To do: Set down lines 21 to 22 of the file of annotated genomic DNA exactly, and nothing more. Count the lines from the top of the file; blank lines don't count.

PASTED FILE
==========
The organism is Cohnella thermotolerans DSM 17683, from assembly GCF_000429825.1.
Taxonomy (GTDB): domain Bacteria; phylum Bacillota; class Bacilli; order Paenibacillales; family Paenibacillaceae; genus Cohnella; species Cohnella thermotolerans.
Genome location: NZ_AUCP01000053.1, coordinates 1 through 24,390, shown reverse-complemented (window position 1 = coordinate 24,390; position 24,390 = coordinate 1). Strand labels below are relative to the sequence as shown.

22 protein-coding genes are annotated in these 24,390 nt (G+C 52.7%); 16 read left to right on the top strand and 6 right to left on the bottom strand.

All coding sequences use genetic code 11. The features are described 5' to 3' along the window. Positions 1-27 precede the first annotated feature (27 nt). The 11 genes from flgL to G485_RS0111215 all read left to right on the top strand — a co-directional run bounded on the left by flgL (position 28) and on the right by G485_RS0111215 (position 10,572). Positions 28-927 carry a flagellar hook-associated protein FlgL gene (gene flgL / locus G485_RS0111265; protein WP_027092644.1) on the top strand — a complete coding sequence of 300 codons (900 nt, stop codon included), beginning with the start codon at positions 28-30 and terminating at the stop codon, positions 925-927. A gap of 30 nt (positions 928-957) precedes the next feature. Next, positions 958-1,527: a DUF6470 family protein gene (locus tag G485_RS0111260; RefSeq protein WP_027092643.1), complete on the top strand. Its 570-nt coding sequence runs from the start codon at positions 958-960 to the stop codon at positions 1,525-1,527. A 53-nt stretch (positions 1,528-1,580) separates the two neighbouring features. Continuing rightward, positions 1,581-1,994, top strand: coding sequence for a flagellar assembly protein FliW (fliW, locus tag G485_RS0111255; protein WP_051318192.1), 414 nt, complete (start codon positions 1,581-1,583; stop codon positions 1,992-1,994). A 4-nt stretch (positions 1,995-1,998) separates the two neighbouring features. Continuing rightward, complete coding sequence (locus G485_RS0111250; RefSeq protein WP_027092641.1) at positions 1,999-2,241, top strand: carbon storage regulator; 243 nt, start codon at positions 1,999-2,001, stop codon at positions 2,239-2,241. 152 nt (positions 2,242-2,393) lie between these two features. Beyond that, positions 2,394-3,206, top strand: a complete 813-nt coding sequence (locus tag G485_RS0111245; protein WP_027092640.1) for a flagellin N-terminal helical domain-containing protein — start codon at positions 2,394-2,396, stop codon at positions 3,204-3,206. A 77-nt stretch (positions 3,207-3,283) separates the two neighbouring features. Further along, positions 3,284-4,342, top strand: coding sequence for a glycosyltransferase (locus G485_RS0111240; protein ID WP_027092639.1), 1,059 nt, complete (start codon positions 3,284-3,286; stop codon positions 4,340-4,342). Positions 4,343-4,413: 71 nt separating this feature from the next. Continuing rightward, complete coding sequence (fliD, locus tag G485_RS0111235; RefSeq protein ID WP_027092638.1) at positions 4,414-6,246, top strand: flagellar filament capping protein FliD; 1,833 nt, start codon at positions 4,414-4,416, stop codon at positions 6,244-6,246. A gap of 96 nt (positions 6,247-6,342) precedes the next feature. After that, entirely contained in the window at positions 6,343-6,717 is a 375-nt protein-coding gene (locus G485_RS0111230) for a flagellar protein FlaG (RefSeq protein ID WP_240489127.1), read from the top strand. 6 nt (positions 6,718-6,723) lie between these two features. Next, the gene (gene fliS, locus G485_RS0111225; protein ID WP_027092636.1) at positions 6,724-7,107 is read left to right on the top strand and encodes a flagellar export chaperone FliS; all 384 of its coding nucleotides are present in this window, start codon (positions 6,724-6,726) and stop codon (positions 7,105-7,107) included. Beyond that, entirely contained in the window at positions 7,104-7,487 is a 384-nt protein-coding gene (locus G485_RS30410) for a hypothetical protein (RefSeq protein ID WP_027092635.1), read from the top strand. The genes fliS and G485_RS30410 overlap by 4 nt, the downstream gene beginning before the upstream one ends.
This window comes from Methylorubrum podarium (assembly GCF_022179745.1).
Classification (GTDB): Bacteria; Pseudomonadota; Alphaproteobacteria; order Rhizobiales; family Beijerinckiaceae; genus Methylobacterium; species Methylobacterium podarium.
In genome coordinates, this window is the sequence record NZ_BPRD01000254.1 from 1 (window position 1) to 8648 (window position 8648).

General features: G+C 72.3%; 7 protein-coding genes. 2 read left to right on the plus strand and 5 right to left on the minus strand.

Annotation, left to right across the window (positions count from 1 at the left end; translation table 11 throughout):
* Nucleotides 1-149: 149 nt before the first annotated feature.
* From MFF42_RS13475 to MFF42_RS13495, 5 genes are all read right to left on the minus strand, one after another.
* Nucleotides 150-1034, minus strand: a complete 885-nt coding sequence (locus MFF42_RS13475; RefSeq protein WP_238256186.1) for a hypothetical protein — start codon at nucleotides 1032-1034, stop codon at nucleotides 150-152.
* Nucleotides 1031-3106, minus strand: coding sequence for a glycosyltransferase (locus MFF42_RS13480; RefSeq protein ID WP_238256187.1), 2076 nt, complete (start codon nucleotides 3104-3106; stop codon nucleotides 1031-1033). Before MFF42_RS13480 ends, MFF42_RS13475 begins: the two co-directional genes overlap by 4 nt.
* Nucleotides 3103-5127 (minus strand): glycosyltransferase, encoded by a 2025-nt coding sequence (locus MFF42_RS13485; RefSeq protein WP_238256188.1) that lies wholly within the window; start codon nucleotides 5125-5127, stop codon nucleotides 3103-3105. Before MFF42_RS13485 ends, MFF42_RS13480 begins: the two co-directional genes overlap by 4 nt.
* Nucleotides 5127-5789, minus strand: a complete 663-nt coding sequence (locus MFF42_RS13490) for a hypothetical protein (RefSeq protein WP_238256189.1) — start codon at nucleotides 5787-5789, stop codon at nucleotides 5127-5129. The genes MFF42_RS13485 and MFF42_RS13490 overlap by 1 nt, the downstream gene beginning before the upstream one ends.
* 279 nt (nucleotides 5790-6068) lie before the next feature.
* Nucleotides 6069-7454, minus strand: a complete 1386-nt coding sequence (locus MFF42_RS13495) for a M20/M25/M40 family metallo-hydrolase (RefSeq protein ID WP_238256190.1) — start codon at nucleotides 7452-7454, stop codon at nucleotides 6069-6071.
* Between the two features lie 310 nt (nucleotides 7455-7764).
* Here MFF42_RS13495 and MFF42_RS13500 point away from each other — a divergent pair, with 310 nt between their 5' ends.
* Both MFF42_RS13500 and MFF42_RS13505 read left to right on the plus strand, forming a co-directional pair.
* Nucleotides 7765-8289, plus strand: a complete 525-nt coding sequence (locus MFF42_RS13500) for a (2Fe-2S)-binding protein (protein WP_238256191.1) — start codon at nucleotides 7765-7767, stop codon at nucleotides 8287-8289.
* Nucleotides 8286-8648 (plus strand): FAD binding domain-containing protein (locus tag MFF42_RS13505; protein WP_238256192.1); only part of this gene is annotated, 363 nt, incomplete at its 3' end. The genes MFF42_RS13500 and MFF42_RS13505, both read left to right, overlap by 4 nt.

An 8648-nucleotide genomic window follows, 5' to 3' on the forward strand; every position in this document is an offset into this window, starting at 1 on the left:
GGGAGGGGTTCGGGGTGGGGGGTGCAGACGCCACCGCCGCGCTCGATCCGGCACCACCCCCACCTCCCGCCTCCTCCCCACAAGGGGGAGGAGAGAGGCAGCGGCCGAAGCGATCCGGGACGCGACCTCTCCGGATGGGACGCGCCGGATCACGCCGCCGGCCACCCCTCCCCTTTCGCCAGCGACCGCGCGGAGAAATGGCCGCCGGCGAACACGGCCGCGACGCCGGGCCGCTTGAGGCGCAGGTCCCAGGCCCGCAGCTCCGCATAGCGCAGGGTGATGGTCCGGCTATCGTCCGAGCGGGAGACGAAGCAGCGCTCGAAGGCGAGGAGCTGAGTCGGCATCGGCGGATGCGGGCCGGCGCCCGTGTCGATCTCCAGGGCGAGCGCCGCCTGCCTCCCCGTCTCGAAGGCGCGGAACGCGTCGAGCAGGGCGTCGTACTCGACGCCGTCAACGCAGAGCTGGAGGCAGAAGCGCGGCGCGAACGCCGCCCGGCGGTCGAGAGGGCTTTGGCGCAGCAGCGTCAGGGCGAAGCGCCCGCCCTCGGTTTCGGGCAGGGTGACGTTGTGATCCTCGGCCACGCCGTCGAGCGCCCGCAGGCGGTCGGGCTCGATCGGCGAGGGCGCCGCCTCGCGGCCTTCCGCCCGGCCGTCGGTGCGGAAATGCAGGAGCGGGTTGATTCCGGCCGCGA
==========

* Both MFF42_RS13500 and MFF42_RS13505 read left to right on the plus strand, forming a co-directional pair.
* Nucleotides 7765-8289, plus strand: a complete 525-nt coding sequence (locus MFF42_RS13500) for a (2Fe-2S)-binding protein (protein WP_238256191.1) — start codon at nucleotides 7765-7767, stop codon at nucleotides 8287-8289.